Monday, November 17, 2008

Six sides of dice, and mature engagement with reality


Dice are familiar objects, right? Little cubes that fit in your hand, numbered one through six with decorative dots.

Think about one of them. One die, strange as the singular name seems. Which of its six sides is most important? Which of the six numbers is most important?

Well, it really depends on the game, right? And without the context of some particular game, no side is more nor less important than the others. All six sides are facets of the whole object. Dice wouldn't be dice without all six sides.

People sometimes ask me what I think is the most important aspect of sustainability. What's the most important problem? What's the most urgent? What's the one thing that worries me most?

Like identifying the most important side of a die, the answer varies. My answers to such questions vary from day to day, from conversation to conversation, depending upon the context. But there are some recurring themes.

When I try to explain the recurring themes I sometimes suggest a visual metaphor. So far, the best visual metaphor I've found comes from those six sides of dice.

So here's a list of things I consider crucial to achieve a sustainable culture. Like the sides of dice, these are all facets of a whole. No one of them is necessarily more nor less important than the others. They're all related. I won't number them nor rank them. I just list them in some order that seems convenient and flows, like this...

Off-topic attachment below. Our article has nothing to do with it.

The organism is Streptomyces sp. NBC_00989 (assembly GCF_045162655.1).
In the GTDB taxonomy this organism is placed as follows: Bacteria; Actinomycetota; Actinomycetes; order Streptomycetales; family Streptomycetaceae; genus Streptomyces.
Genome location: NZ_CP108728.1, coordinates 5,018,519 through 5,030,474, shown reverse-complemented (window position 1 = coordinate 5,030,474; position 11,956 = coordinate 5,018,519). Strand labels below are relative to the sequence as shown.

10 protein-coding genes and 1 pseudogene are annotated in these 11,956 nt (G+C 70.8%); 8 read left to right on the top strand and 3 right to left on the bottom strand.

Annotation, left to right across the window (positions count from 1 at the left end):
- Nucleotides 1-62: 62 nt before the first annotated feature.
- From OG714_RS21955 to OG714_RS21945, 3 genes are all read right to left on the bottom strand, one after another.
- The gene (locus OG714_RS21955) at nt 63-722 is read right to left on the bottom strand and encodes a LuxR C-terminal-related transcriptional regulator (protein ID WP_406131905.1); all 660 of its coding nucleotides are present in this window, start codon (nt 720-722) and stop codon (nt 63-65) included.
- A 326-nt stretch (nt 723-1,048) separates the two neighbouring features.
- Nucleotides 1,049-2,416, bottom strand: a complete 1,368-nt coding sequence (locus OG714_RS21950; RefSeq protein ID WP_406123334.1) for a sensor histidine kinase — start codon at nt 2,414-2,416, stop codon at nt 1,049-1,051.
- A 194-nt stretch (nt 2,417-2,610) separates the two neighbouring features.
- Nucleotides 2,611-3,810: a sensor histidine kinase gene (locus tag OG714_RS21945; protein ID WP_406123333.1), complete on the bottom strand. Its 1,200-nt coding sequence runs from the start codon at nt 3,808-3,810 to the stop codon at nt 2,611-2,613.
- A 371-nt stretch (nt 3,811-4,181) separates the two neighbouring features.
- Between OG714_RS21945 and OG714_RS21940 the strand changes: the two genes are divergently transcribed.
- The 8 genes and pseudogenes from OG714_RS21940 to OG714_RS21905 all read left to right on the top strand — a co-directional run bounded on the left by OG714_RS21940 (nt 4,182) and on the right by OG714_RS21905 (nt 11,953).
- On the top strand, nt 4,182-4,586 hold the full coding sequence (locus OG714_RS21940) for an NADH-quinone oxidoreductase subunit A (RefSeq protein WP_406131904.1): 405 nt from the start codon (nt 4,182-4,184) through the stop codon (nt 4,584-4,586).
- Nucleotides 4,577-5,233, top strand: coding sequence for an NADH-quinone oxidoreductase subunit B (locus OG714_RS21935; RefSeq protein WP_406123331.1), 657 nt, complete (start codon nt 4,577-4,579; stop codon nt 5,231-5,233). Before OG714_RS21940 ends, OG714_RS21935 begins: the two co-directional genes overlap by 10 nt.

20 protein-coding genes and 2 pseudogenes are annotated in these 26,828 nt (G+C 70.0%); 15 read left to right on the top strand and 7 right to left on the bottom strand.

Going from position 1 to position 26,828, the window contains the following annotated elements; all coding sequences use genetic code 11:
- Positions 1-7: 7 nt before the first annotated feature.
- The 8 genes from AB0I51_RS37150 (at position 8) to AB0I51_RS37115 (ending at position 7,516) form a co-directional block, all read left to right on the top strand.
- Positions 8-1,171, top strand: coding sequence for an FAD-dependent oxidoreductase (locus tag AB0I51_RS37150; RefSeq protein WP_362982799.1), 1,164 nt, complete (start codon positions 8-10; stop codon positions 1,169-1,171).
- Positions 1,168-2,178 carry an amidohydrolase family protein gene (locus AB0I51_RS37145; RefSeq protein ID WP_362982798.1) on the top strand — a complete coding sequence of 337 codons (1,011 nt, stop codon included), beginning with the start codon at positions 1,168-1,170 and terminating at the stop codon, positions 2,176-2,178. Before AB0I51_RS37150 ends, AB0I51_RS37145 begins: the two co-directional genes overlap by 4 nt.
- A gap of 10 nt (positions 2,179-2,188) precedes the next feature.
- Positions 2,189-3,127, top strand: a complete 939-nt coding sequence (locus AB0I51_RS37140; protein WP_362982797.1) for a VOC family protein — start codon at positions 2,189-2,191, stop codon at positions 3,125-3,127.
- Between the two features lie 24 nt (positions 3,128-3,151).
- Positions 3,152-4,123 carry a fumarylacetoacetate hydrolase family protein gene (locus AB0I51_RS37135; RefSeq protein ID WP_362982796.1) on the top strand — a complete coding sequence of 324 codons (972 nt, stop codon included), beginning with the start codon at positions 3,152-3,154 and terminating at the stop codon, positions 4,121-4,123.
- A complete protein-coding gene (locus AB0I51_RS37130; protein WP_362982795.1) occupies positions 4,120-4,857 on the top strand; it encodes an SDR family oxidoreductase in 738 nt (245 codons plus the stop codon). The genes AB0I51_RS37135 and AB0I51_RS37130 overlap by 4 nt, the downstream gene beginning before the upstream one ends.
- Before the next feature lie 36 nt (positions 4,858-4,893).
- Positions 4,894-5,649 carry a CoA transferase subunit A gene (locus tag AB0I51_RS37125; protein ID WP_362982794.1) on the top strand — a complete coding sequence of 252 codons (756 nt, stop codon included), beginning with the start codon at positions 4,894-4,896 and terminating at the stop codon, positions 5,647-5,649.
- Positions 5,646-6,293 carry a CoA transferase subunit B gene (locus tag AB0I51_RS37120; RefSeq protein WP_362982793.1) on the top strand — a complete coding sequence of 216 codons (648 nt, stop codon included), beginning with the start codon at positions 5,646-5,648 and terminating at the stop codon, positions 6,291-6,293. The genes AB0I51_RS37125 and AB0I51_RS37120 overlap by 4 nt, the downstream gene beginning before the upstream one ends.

• empathy

  • ability to perceive harm
    (even subtle harm)

  • ability to anticipate consequences
    (outcomes both good and bad)

  • maturity
    (regardless of birthdays)

  • healthy engagement with the real universe around us

  • ability to learn
    (especially from mistakes and unexpected outcomes)

Conservation is important. Recycling is important. Economic justice is important. Of course!

But all of those important things result from our human interactions: our human interactions with each other, and our human interactions with the real universe that surrounds us.

Sustainability is about attitude. Sustainability is about culture. Sustainability is about empathy, and maturity, and the ability to perceive harm in all its forms. Sustainability is about anticipating consequences. Sustainability is about anticipating harm. Sustainability is about learning from our mistakes. Sustainability is about seeing the real universe and engaging reality as healthy grown-ups.

Sustainability is about all of those things, and a lot more. But that seems a good start.


In his own way, Professor George Mobus addresses many of these sides of the dice at his blog, Question Everything.

Photo courtesy of Designs by Darren.

1 comment:

treningnamax said...

Would be nice to more people could think this way, greetings, great article